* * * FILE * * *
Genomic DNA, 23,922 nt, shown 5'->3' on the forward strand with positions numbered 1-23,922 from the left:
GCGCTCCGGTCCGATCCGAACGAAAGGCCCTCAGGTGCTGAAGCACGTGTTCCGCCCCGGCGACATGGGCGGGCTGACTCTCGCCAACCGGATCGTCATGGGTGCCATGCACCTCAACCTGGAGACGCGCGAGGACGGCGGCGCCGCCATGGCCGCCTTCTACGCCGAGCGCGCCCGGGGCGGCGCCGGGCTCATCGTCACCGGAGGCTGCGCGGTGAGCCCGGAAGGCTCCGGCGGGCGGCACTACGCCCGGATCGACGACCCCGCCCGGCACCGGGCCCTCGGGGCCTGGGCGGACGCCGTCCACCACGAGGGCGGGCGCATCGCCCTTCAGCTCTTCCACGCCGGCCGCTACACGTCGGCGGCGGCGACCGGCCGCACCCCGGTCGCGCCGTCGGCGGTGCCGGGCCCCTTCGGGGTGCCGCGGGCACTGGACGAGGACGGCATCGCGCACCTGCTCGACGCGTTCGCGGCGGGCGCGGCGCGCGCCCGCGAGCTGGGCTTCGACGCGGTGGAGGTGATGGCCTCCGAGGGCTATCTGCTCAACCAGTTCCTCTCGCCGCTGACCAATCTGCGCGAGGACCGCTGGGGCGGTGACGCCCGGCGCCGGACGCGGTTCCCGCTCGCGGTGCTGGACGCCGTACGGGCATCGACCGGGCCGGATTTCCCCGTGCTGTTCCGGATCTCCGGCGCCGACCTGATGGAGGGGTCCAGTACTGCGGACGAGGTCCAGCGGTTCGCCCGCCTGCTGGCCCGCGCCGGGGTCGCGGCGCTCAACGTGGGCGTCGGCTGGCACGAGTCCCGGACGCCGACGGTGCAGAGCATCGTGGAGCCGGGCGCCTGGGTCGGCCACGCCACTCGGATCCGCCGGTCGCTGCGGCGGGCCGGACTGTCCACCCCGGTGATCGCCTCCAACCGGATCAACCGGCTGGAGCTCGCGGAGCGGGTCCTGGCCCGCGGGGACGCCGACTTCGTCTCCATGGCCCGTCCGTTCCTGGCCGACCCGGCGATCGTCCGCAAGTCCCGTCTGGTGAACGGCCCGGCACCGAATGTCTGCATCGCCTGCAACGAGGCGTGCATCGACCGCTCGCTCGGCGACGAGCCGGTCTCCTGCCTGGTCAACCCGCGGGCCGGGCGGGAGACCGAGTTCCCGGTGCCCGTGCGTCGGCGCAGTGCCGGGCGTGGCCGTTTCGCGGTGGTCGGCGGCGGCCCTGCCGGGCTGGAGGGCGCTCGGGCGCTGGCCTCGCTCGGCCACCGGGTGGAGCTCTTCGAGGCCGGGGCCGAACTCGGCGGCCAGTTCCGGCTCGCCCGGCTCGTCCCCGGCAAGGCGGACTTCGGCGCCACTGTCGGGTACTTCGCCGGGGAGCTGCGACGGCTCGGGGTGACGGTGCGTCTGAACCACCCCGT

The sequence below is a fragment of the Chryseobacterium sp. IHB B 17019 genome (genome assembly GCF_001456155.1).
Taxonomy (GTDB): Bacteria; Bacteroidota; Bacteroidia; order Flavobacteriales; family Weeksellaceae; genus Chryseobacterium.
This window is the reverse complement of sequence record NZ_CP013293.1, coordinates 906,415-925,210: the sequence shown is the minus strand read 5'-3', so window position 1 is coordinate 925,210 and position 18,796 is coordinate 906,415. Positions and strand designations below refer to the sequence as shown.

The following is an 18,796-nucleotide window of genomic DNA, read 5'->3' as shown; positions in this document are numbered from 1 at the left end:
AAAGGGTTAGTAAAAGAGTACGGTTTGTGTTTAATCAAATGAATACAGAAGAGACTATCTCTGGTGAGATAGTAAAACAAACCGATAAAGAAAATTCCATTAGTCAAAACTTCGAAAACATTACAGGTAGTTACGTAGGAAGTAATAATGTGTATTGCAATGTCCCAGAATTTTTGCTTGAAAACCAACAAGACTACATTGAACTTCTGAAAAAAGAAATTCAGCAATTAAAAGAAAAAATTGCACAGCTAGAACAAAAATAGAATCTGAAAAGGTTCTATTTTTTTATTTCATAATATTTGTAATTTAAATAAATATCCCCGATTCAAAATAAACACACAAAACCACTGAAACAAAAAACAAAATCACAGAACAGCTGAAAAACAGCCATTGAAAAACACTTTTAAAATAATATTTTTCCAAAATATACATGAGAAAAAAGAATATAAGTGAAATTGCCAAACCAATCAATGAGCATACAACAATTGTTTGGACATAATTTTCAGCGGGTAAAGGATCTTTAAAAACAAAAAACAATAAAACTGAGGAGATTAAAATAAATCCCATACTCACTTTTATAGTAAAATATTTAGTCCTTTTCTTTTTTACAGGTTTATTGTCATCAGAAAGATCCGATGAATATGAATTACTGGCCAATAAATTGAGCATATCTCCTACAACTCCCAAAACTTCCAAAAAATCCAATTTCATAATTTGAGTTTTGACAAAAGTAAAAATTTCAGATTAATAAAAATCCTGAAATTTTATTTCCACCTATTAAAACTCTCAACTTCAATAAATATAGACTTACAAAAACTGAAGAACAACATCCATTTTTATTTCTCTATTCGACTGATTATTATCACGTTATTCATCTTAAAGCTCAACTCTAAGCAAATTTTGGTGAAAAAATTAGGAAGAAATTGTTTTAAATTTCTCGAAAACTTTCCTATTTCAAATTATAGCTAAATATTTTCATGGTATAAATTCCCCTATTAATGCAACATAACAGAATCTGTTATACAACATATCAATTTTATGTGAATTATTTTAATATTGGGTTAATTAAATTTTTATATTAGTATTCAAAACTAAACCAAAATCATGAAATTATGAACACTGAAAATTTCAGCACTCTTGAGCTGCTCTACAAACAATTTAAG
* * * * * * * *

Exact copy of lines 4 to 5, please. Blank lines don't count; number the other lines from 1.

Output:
Taxonomy (GTDB): Bacteria; Bacteroidota; Bacteroidia; order Flavobacteriales; family Weeksellaceae; genus Chryseobacterium.
This window is the reverse complement of sequence record NZ_CP013293.1, coordinates 906,415-925,210: the sequence shown is the minus strand read 5'-3', so window position 1 is coordinate 925,210 and position 18,796 is coordinate 906,415. Positions and strand designations below refer to the sequence as shown.